In my role at Tungsten Network Finance, I am in regular contact with the vendors of the products that move our global economy forward, as well as the buyers of these goods; two groups that despite sometimes disparate interests, are equally interested in creating the most frictionless supply chain experience possible.
Despite often-competing motivations, buyers and sellers both crave harmony across the supply chain. However, with tight deadlines and the pressure to drive a harder bottom-line superseding all other priorities, such a concept, albeit attractive, rarely finds it way into tactical execution.
Outlined are a series of real-world steps that can be taken to encourage a healthier supply chain for all stakeholders in 2018.
Step 1: Engage in Candid Dialogue
There are many ways in which companies can nurture the health of their supply chain. For example, at the very start of the relationship it is vital that the buyer and supplier discuss payment terms and make sure they understand exactly what has been agreed upon. This will help avoid confrontation down the line through confusion or ambiguity. Buyers need to act in a responsible way and pay on time, realizing the impact that late payment can have on smaller suppliers, who all need to actively manage their working capital to grow, as well as the impact on their supply chain risk.
Step 2: Synergy through Technology
By identifying processes that can become automated, both buyers and sellers stand to benefit. Reducing the time spent to push a transaction through to completion means that both sides have more resources and energy to focus on other priorities. Digitization can improve the entire dynamic between buyers and suppliers as everything is shared and transparent and suppliers become more like partners.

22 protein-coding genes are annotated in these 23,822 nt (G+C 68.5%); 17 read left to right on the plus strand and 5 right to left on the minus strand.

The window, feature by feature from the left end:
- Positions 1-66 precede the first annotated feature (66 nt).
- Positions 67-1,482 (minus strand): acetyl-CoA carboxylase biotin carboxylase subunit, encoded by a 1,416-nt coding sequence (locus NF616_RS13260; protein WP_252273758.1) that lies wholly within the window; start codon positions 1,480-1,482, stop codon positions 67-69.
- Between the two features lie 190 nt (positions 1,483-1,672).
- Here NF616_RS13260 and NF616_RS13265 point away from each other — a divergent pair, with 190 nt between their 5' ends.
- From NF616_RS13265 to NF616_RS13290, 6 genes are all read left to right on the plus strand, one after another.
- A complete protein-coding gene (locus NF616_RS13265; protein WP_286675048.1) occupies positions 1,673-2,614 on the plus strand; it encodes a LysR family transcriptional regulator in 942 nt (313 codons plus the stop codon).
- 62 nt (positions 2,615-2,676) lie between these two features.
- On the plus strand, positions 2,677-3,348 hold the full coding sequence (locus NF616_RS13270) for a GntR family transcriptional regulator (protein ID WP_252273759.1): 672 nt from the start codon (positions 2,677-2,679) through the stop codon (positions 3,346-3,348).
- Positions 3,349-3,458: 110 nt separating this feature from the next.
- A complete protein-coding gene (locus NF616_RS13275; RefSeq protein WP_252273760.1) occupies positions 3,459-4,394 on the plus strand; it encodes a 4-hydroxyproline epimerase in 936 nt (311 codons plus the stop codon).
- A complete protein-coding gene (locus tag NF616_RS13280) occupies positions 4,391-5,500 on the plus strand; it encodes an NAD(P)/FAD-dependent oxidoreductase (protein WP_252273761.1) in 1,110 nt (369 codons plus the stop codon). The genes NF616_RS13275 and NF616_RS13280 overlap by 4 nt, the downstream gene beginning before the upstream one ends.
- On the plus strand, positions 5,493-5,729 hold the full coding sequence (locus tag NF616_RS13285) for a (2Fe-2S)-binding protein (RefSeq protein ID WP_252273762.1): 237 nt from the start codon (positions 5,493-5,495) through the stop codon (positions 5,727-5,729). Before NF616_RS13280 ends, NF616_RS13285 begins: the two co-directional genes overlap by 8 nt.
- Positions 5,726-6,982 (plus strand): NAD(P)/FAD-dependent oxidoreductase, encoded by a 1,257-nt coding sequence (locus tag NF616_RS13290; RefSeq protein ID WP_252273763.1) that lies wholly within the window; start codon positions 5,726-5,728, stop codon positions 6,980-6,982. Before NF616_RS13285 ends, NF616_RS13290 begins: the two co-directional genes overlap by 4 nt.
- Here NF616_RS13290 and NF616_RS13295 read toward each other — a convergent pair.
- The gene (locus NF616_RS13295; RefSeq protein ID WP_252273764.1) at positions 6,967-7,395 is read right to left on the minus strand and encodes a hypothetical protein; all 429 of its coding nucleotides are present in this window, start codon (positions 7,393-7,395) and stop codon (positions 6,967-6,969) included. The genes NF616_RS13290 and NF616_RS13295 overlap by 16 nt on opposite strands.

Step 3: Increase visibility
Another advantage of applying mutually beneficial technology solutions to the buyer-seller relationship, is that it can often lead to the democratization of information. With dashboards and portals that provide direct visibility into all moving parts, there’s never a question about where deliverables stand. Take for example the basic task of invoicing; if both sides have access to payment data, sellers have direct visibility into when they will be paid, enabling them to monitor cash flow and manage working capital requirements. This is an easy way in which buyers can behave responsibly towards their suppliers, who will often be smaller businesses, more exposed to cash flow fluctuations.
Step 4: Anticipate friction caused by global trade
Over the last 20 years, the growth in global supply chains has been considerable. While this has brought fresh and lucrative opportunities for many, it has also generated lots of friction. In fact, the imperative to regulate and control supply chains is only going to get greater as global trade increases.
Removing these sources of friction ultimately boils down to preparation. Prioritize staying abreast of the ever-changing compliance landscape, and invest in tools and solutions that can increase your company’s ability to adjust to these fluctuations.